Remineralization confusion... runs rampant in my mind. Where do I begin?

I don't know about you, but I have been confused about all of the remineralization products.

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by Renee Marchant-Turner, RDH

I don't know about you, but I have been confused about all of the remineralization products. What are they, are they safe, do they work, how much do they cost, where and when do I use or recommend them? Phew, that's a lot to learn and keep straight.

This article will tell you what these products are and what they are made of. Next month, a follow–up article tells you where and when to use and recommend them.

Enamel demineralization takes place at pH below 5.5. Calcium and phosphate ions are dissolved out of the tooth and eventually cause decay with the help of Streptococcus mutans and lactobacillus bacteria. Calcium, phosphate, and fluoride remineralize the tooth under the right conditions. Saliva contains calcium, phosphate, and bicarbonate. Healthy saliva has a pH of 6.8 to 7.4.

Remineralization takes place at a higher pH of 7.5 to 8.5 in the presence of calcium and phosphate. In simple terms, there is a balance of minerals going in and out of our teeth. If we have a proper balance, no cavities! If we have too many minerals leached out of our teeth and not enough going back in, we will have demineralization leading to decay. Good quality saliva has minerals that go back into the teeth to replenish the mineral loss due to acid exposures. Products are now available that can be added as a bonus for enhancing this deposition of minerals, also known as remineralization. Remineralization products are something we should all be using and dispensing for our patients who need them. Many of our patients have high caries risk, sensitivity, xerostomia, poor quality saliva lacking in buffering ions (calcium and phosphate), poor oral hygiene, high carbohydrate diet, use medications that promote demineralization, have systemic diseases like Sjogren's disease, have orthodontic and prosthetic appliances, just to name a few.

Reversing early tooth breakdown/demineralization is quite exciting. Not all remineralization products are created equal or designed to treat the same demineralization problem. Knowing your products is key to making proper treatment choices for your patients.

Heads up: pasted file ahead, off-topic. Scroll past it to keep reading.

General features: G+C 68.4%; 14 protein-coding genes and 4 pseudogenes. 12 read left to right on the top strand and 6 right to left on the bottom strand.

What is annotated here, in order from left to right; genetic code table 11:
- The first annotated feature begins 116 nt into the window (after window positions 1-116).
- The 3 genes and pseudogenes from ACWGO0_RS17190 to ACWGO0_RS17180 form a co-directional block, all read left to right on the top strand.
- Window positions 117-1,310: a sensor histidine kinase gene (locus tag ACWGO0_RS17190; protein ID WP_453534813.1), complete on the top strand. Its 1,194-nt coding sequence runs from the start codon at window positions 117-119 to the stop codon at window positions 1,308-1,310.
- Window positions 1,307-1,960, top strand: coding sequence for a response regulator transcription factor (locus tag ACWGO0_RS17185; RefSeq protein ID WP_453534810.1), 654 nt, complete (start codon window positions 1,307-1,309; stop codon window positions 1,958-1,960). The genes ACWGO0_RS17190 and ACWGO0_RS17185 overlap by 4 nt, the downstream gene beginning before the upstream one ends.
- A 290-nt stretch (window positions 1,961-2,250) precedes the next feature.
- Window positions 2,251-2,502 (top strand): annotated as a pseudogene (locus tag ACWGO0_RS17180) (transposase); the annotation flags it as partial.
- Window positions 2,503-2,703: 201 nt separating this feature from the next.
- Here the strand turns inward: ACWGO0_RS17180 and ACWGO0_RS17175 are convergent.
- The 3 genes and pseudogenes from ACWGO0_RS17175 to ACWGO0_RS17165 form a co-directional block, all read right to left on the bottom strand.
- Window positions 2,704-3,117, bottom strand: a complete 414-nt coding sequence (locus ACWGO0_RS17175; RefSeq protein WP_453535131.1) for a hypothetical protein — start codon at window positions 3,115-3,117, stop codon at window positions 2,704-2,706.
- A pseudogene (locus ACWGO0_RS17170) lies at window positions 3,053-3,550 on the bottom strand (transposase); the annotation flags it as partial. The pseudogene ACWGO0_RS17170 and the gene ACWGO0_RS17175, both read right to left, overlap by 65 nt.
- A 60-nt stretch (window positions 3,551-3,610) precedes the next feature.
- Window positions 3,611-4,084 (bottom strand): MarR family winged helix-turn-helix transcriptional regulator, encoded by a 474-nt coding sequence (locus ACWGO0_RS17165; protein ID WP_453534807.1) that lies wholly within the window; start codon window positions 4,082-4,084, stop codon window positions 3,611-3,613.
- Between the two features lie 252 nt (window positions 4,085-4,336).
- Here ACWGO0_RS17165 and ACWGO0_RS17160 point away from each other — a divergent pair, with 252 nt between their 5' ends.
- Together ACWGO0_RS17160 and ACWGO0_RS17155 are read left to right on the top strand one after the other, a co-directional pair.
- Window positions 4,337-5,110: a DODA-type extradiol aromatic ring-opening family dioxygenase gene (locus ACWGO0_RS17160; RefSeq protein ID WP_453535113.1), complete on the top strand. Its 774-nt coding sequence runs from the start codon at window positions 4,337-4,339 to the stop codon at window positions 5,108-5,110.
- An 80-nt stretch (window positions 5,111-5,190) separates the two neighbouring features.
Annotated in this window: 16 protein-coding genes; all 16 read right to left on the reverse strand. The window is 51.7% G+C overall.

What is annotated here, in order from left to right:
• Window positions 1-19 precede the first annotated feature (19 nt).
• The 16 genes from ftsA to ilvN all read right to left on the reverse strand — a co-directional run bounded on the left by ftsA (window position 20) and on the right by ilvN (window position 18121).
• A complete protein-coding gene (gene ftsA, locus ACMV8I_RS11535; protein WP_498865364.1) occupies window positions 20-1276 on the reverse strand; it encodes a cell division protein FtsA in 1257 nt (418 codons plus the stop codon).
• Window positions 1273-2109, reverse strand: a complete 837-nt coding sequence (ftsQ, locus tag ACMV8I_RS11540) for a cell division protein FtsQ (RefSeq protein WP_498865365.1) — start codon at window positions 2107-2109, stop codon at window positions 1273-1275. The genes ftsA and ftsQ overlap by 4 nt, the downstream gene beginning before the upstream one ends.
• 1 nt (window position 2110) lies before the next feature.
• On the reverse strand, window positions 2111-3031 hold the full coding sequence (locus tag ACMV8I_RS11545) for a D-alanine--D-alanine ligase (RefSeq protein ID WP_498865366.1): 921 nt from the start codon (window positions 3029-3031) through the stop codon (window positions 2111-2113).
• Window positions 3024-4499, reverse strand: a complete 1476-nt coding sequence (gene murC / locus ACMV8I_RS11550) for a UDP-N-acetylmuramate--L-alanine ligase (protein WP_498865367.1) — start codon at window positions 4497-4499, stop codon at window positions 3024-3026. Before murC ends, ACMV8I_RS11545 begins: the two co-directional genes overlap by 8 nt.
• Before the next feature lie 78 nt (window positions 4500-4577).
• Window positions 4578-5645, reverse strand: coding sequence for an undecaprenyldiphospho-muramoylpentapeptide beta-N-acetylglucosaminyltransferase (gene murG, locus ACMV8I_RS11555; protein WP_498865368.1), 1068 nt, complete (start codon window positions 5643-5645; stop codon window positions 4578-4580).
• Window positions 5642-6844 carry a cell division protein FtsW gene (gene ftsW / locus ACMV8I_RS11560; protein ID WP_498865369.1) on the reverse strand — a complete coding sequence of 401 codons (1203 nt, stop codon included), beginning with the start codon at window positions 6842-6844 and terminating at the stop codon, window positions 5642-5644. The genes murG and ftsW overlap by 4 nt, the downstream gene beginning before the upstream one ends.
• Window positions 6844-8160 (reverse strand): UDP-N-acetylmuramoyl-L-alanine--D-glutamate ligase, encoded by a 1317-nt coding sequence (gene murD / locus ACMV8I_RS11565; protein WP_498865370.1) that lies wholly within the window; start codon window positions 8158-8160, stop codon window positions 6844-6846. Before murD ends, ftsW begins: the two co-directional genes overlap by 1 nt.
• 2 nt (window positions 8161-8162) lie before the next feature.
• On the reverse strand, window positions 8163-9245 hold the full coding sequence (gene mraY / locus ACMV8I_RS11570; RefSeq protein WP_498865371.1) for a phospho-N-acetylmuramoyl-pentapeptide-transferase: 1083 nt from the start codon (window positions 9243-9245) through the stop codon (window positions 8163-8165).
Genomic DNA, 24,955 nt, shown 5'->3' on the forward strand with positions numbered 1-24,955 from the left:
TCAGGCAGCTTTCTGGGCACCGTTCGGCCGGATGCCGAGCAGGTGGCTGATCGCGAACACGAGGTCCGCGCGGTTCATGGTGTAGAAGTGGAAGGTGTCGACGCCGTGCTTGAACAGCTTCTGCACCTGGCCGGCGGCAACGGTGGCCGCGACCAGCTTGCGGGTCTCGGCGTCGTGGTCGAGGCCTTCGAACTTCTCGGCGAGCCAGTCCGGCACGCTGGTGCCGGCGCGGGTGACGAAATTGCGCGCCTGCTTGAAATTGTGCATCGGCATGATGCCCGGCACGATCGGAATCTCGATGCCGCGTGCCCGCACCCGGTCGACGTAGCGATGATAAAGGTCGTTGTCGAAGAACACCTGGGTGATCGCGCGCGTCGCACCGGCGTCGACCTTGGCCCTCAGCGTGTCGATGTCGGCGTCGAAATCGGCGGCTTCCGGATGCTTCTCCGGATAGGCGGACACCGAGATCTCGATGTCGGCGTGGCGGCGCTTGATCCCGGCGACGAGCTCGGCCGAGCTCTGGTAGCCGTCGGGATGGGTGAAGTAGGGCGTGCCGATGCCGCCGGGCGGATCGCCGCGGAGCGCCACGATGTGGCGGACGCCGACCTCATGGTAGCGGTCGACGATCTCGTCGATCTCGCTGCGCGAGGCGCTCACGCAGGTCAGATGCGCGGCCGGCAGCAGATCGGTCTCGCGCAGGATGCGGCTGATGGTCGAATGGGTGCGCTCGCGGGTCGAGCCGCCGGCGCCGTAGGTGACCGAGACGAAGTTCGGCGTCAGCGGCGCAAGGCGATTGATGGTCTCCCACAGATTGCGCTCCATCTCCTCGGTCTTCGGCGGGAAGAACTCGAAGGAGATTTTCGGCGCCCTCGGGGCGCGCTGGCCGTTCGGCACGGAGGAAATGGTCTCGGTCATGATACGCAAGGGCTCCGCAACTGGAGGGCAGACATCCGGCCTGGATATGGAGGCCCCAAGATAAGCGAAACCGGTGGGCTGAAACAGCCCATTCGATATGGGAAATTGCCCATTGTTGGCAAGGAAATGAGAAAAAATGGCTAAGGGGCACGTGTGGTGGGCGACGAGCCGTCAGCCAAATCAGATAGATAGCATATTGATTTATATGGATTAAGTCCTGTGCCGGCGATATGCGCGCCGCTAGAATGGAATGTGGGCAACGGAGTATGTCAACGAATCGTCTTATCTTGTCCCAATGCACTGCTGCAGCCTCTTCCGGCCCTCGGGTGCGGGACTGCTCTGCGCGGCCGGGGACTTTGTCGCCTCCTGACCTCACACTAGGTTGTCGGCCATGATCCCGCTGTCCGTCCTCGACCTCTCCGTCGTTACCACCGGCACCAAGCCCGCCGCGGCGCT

For the past 60 years, fluoride has been the gold standard treatment for remineralizing teeth. So ingrained into dentistry is fluoride that sometimes it is prescribed as if enamel breakdown is caused by a fluoride deficiency. Newer products support fluoride by reconstituting the elements in the saliva. Some of these new generation remineralization products include fluoride, increasing effectiveness. Fluoride has antimicrobial properties that fight the caries bacteria. Low–dose fluoride, as found in toothpaste, does not have substantivity. Fluoride varnishes give a sustained release of fluoride for better uptake into the tooth. Recently calcium and phosphate have been added to fluoride toothpastes to enhance the remineralization properties of these individual products.

Amorphous calcium phosphate (ACP) is an inorganic amorphous calcium phosphate technology made by combining soluble salts of calcium and phosphorous. ACP is a reactive and soluble calcium phosphate compound. ACP rapidly releases calcium and phosphate ions to convert to apatite and remineralize tooth structure. ACP has been shown in studies to decrease dentin permeability by 78%, thereby reducing sensitivity. Also, ACP has been shown to restore enamel luster and enhance fluoride delivery. ACP is found in Age Defying Toothpaste by Arm and Hammer. Premier offers ACP in its Enamel Pro prophy paste with fluoride, Enamel Pro Sodium Fluoride Varnish, and Enamel Pro 1.23% Non–Acidulated Fluoride Gel. Discus offers Relief ACP Oral Gel with the addition of sodium fluoride and potassium nitrate. The fluoride–added formulas precipitate hydroxyapitite, occluding dentinal tubules.